The Night Sky Network is associated with NASA, the Jet Propulsion Laboratory, the California Institute of Technology, the National Science Foundation and the Astronomy Society of the Pacific. The Network provides information to the public such as local/state/national events, astronomy activities for ages pre-school through adult, videos, games and other astronomy resources.
The mission of the Zanesville Astronomy Club is to provide public outreach about astronomy. Monthly meetings are held at the Lewis Observatory located adjacent to the Rogge Pavilion on the Ohio University-Zanesville campus in Zanesville, Ohio. The 17-inch Newtonian reflector telescope in the observatory is used for celestial observations. Club organizers Chuck Bruckelmeyer and Irene Baron invite community members of all ages to enjoy viewing the galaxies, stars, the Moon and planets. Baron said, “To have such a large telescope available for the community provides a unique resource for families and amateur astronomers. I would hope citizens will continue to take advantage of the free observational opportunities available.” Baron said she is available to open the observatory for school classes, scout troops and community/service organizations. She is also available as a public speaker to discuss past and current astronomy events, reminding that Comet ISON is arriving this winter.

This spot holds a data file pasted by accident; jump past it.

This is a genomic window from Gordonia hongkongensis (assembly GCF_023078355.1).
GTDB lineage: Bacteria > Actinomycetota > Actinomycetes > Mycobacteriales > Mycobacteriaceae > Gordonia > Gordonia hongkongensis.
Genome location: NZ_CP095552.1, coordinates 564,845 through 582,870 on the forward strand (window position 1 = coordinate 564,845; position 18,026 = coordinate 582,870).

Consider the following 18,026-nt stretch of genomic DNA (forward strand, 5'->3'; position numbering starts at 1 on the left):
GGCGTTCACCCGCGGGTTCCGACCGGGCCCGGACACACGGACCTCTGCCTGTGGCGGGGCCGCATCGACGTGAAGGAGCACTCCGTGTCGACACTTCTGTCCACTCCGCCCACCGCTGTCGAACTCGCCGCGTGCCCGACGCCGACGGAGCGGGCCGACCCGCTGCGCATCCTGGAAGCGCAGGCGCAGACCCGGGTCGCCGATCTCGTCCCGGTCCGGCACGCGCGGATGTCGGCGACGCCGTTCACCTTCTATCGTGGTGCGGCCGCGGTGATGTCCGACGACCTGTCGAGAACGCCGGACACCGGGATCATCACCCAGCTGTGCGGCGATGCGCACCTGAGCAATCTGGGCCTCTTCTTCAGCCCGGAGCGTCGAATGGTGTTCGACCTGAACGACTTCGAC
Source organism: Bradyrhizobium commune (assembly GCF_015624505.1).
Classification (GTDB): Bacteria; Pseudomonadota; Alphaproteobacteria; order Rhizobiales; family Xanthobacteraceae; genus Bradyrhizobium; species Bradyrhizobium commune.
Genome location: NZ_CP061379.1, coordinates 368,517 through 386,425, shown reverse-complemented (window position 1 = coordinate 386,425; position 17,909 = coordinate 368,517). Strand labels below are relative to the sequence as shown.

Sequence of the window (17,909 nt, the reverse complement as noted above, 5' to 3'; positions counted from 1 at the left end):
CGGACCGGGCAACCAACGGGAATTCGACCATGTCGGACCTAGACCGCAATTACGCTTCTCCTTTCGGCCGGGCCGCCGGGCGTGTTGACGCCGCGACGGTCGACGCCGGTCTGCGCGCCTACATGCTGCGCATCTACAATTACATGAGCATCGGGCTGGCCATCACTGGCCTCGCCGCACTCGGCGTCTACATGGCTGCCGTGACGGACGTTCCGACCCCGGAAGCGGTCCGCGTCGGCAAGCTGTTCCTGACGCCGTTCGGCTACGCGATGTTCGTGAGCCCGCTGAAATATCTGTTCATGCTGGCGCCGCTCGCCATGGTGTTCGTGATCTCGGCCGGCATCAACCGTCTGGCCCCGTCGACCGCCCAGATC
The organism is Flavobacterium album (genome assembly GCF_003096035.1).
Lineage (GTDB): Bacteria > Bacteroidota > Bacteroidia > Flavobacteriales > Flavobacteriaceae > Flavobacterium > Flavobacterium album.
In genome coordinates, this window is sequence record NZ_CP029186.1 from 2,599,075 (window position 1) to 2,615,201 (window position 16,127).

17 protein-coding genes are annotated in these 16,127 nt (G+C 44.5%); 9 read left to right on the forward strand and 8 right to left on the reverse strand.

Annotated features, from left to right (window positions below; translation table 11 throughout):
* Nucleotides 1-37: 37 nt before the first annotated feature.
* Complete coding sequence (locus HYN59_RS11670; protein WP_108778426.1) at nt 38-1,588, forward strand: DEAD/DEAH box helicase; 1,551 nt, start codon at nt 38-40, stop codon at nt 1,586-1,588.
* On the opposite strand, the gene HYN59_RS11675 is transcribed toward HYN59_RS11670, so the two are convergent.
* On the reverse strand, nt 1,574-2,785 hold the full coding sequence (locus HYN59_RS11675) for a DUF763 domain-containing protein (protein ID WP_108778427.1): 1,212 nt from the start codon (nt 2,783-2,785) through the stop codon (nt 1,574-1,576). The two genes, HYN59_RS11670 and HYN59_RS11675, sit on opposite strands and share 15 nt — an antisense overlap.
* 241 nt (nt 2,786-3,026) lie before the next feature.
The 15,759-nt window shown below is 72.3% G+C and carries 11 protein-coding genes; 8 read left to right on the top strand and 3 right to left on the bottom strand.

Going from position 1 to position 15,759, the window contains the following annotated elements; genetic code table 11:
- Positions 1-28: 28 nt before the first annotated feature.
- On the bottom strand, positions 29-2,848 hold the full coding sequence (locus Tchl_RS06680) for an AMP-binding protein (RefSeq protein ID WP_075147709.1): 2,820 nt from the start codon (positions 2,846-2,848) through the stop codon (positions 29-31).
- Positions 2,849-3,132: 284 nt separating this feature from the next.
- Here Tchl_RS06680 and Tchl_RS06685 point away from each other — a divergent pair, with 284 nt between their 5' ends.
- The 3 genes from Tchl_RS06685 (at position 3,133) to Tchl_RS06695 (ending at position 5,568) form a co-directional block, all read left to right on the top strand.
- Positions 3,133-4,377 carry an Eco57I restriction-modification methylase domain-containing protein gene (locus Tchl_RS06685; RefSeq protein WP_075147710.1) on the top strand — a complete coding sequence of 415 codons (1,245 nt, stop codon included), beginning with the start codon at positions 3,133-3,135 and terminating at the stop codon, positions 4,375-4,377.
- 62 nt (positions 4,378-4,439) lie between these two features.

The URL address for the Night Sky site access is: http://nightsky.jpl.nasa.gov/. Information about the local organization may also be found through the Zanesville Astronomy Club Facebook page and web site.
Individuals, schools districts, teachers and community organizations wishing to receive the monthly electronic Zanesville Astronomy Club newsletter are asked to send an email request to: firstname.lastname@example.org.
Citizens are reminded they may take advantage of computers at the public libraries in gaining gain access to all club and affiliated electronic astronomy sites
Visits from around the world.
A Top Author Website of 2017
MIRROR GRINDING INSTRUCTION
One of numerous workshops
Coordinator Chuck Bruckelmeyer presented a workshop at OUZ about making a telescope. He has constructed several by grinding his own concave mirror surfaces by hand. He is an expert at helping club members put together their new telescopes, help in repairing them and using his laser calibration system to align the mirrors correctly. Discuss your needs with him at monthly events. In this photo, Chuck holds one of the mirrors on which he is currently working. We are very fortunate to have him as a member and active coordinator.
Coordinator John Bolen w/Lewis Telescope
Aligning telescope to nebula
John Bolen is a ZAC Coordinator who, with Chuck Bruckelmeyer, will be hosting your viewing through the Lewis Telescope. In this image, John is setting up the telescope for a distant object through the dome opening of the observatory. John also brings his Dobsonian telescope to most events. For viewing solar eclipses and sunspots, he has special solar filters. It is quite astonishing to safely look at the sun through his telescope with solar shields. Thank you John for all your work with our organization.